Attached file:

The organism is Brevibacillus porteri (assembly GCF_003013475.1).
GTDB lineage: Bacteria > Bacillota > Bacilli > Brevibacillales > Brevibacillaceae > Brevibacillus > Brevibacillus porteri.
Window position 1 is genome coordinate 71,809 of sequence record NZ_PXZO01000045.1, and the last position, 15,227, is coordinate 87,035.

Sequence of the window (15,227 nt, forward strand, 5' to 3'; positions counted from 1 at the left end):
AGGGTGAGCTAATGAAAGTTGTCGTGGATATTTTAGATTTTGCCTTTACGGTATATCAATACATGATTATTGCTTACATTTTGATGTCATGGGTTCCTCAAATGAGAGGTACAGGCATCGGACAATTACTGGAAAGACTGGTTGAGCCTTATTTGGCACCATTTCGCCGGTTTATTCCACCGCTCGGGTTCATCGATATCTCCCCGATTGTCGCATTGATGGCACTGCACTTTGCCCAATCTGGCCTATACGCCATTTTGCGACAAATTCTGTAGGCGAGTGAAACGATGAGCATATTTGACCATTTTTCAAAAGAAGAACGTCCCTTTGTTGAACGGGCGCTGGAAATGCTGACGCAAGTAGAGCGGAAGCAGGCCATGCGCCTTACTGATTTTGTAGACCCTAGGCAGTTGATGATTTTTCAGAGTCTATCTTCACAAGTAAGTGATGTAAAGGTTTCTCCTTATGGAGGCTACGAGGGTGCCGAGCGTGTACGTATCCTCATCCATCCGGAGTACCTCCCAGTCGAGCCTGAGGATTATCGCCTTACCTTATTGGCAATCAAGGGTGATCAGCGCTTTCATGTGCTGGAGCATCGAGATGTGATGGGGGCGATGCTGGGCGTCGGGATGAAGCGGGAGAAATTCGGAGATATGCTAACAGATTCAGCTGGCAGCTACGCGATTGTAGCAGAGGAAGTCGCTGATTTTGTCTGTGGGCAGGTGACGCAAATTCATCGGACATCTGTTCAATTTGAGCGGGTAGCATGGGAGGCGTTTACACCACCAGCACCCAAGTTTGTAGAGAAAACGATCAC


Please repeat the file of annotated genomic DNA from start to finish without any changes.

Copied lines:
The organism is Brevibacillus porteri (assembly GCF_003013475.1).
GTDB lineage: Bacteria > Bacillota > Bacilli > Brevibacillales > Brevibacillaceae > Brevibacillus > Brevibacillus porteri.
Window position 1 is genome coordinate 71,809 of sequence record NZ_PXZO01000045.1, and the last position, 15,227, is coordinate 87,035.

Sequence of the window (15,227 nt, forward strand, 5' to 3'; positions counted from 1 at the left end):
AGGGTGAGCTAATGAAAGTTGTCGTGGATATTTTAGATTTTGCCTTTACGGTATATCAATACATGATTATTGCTTACATTTTGATGTCATGGGTTCCTCAAATGAGAGGTACAGGCATCGGACAATTACTGGAAAGACTGGTTGAGCCTTATTTGGCACCATTTCGCCGGTTTATTCCACCGCTCGGGTTCATCGATATCTCCCCGATTGTCGCATTGATGGCACTGCACTTTGCCCAATCTGGCCTATACGCCATTTTGCGACAAATTCTGTAGGCGAGTGAAACGATGAGCATATTTGACCATTTTTCAAAAGAAGAACGTCCCTTTGTTGAACGGGCGCTGGAAATGCTGACGCAAGTAGAGCGGAAGCAGGCCATGCGCCTTACTGATTTTGTAGACCCTAGGCAGTTGATGATTTTTCAGAGTCTATCTTCACAAGTAAGTGATGTAAAGGTTTCTCCTTATGGAGGCTACGAGGGTGCCGAGCGTGTACGTATCCTCATCCATCCGGAGTACCTCCCAGTCGAGCCTGAGGATTATCGCCTTACCTTATTGGCAATCAAGGGTGATCAGCGCTTTCATGTGCTGGAGCATCGAGATGTGATGGGGGCGATGCTGGGCGTCGGGATGAAGCGGGAGAAATTCGGAGATATGCTAACAGATTCAGCTGGCAGCTACGCGATTGTAGCAGAGGAAGTCGCTGATTTTGTCTGTGGGCAGGTGACGCAAATTCATCGGACATCTGTTCAATTTGAGCGGGTAGCATGGGAGGCGTTTACACCACCAGCACCCAAGTTTGTAGAGAAAACGATCAC